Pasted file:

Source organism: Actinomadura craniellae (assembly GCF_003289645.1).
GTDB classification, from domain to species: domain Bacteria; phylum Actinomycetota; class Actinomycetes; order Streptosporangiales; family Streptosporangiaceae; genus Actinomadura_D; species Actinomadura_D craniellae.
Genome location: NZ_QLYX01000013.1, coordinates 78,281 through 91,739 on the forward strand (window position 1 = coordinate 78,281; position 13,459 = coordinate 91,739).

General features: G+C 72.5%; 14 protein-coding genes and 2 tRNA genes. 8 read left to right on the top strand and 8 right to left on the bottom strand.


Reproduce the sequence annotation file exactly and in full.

Source organism: Actinomadura craniellae (assembly GCF_003289645.1).
GTDB classification, from domain to species: domain Bacteria; phylum Actinomycetota; class Actinomycetes; order Streptosporangiales; family Streptosporangiaceae; genus Actinomadura_D; species Actinomadura_D craniellae.
Genome location: NZ_QLYX01000013.1, coordinates 78,281 through 91,739 on the forward strand (window position 1 = coordinate 78,281; position 13,459 = coordinate 91,739).

General features: G+C 72.5%; 14 protein-coding genes and 2 tRNA genes. 8 read left to right on the top strand and 8 right to left on the bottom strand.